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How can I get a matte finish on gold

Dave

You can try different size guitar strings for lighter or heavier
textures.

Creole

What is the difference between the airbrush and the air eraser?
I have the Paasche airbrush, the “travelers” model, that so far,
I’m running off canned compressed air. Can i use the aluminous
oxide with it? I have a cabinet sand/bead blaster, but no
compressor, -any idea what is the minimum size compressor I could
get away with?

Also, I’ve asked this before, but maybe someone has come up with
an answer since then. I used various metal dyes and patina
solutions on bronze castings. After I get the exact colors I
want, or the lovely pale green, powdery patina, I want to fix it
and protect it for outdoor use. Lacquer disrupts the patinas,
and mostly dissolves the dyes. I just got the airbrush, and
tried it with water based acrylic lacquers- the dyes did fairly
well, but the green powdery patina now looks like green enamel
paint, and is splotchy to boot. I’ve tried using a spray
fixative, before lacquering, to no avail. Help!!!

Third question of the night. I heard about using Shrinky Dink,
(polyform) sheets in making models- by cutting out a shape with
an exacto knife, and then putting the design in an oven for a few
minutes. It shrinks from 1/2-1/3 in size, and becomes 4 times
thicker. It can then be sprued up and cast. I tried cutting
it today, with a brand new fine exacto blase, and found it very
difficult to cut. I ended up using a manicure scissor to make
interior cuts, but they weren’t great. After I shrunk it, it was
very brittle, I had hoped to curve it on a dowel after I took it
out of the oven, but it cooler and harden within seconds. Has
anyone else tried to work with this tuff?

Thanks everyone, Ruth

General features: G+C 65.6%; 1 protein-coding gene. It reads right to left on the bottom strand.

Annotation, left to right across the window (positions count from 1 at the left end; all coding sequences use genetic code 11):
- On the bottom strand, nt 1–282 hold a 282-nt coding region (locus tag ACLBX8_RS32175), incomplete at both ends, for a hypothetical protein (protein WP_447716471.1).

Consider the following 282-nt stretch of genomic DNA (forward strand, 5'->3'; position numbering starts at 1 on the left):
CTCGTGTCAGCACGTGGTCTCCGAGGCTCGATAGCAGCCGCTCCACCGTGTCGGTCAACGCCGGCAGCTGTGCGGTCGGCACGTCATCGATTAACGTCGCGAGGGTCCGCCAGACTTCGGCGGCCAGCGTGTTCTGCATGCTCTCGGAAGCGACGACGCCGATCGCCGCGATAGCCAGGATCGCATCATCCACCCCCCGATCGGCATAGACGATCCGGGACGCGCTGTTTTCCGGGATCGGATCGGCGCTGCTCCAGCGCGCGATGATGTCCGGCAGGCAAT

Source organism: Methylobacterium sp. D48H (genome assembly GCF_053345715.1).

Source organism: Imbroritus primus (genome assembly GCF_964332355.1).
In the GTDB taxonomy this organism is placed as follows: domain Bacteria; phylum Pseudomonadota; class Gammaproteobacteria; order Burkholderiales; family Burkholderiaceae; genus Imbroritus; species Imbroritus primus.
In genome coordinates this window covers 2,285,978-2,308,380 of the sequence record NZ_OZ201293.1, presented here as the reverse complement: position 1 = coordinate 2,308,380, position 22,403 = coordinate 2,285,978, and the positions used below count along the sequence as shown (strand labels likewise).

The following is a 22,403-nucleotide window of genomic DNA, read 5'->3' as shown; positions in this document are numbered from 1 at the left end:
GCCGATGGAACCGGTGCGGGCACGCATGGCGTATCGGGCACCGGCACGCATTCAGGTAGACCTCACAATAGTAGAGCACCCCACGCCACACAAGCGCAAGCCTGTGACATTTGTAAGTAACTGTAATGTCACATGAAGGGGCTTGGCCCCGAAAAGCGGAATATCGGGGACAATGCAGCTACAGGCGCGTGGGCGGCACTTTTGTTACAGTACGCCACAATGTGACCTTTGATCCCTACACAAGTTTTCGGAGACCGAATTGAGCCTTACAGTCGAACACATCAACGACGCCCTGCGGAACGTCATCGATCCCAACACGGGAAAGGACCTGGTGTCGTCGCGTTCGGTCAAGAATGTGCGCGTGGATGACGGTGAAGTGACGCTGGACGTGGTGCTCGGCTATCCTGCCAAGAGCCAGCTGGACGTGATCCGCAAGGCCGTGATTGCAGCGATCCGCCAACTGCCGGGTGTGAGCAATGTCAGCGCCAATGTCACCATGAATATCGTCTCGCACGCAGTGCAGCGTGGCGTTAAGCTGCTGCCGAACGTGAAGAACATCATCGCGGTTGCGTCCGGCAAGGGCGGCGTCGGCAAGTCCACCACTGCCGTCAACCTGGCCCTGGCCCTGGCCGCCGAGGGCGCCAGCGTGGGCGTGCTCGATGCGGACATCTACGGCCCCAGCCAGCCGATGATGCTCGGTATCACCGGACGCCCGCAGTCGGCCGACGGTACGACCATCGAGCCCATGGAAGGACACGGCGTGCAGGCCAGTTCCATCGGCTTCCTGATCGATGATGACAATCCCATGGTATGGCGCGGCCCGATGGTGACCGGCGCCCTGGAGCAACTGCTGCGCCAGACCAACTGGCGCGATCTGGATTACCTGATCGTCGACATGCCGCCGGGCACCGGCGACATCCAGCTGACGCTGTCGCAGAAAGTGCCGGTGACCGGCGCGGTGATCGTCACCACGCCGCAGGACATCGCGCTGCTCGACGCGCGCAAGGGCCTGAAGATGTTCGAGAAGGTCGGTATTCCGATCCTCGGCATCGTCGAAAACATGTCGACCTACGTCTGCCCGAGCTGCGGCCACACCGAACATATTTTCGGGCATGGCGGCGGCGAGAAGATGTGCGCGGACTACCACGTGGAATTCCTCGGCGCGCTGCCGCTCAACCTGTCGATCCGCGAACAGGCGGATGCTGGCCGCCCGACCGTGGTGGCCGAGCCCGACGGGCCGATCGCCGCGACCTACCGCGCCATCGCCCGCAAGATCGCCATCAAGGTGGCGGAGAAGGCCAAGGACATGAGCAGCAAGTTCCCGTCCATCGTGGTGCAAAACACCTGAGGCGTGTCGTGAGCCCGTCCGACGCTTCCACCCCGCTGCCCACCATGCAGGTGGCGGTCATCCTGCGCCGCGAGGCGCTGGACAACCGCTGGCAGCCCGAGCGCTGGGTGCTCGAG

It=B9s been a long time ago but I had a friend who made cuffs out
of shrink art. She formed the sheet around her padded arm or a
madrel of some sort while it was still hot. I think that you
could make some simple drape molds to form them out of plaster
or clay.

Marilyn Smith

I use a small airbrush compressor i bought at the art store for
about 85 dollars. It works well for sandblasting but i run in to
moisture problems during extended use (houston, tx. is a swamp).
You can try a bottle of co2 or a portable compressed air tank
like the filling stations use for portable air. you can usually
find them at a surplus dealer fairly cheap and you can fill them
at the local gas station. I do however use the air eraser with
glass beads and get a better finish then with alum oxide eraser
which seems to give a darker finish.

Deb,

Flow some wax over the granulation on the ring. It will protect
it from the sand.

Skip

                                  Skip Meister
                                NRA Endowment and
                                   Instructor
                                @Skip_Meister
                                07/05/9720:11:34

Hi,

Sorry I’m so late, I was out of town. A micro blaster is a
micro blaster. The difference is in the tip and the tank.
Aluminous oxide tips are small and made of hard metal and ceramic
with a hole of varying sizes for the job needing to be done. The
glass bead nozzle is bigger. Dental labs use old Al2O3 tips that
have enlarged through use for general sand and bead blasting.
The Al/oxide is in the 50micron size, the beads are much bigger.

Skip

                                  Skip Meister
                                NRA Endowment and
                                   Instructor
                                @Skip_Meister
                                07/05/9719:52:01
Third question of the night.  I heard about using Shrinky Dink,
(polyform) sheets in making models- by cutting out a shape with
an exacto knife, and then putting the design in an oven for a few
minutes.  It shrinks from 1/2-1/3 in size, and becomes 4 times
thicker.  It can then be sprued up and cast.   I tried cutting
it today, with a brand new fine exacto blase, and found it very
difficult to cut.  I ended up using a manicure scissor to make
interior cuts, but they weren't great.  After I shrunk it, it was
very brittle, I had hoped to curve it on a dowel after I took it
out of the oven, but it cooler and harden within seconds.   Has
anyone else tried to work with this tuff?

Ruth

I bit late but I have worked with this stuff for crafts. You do
need a new, sharp exacto blade to cut your design. To be able
to form around a dowel, you have to grab it out of the oven and
wrap it around the dowel as fast as you can before it cools. As
far as casting it - no experience.

Claudia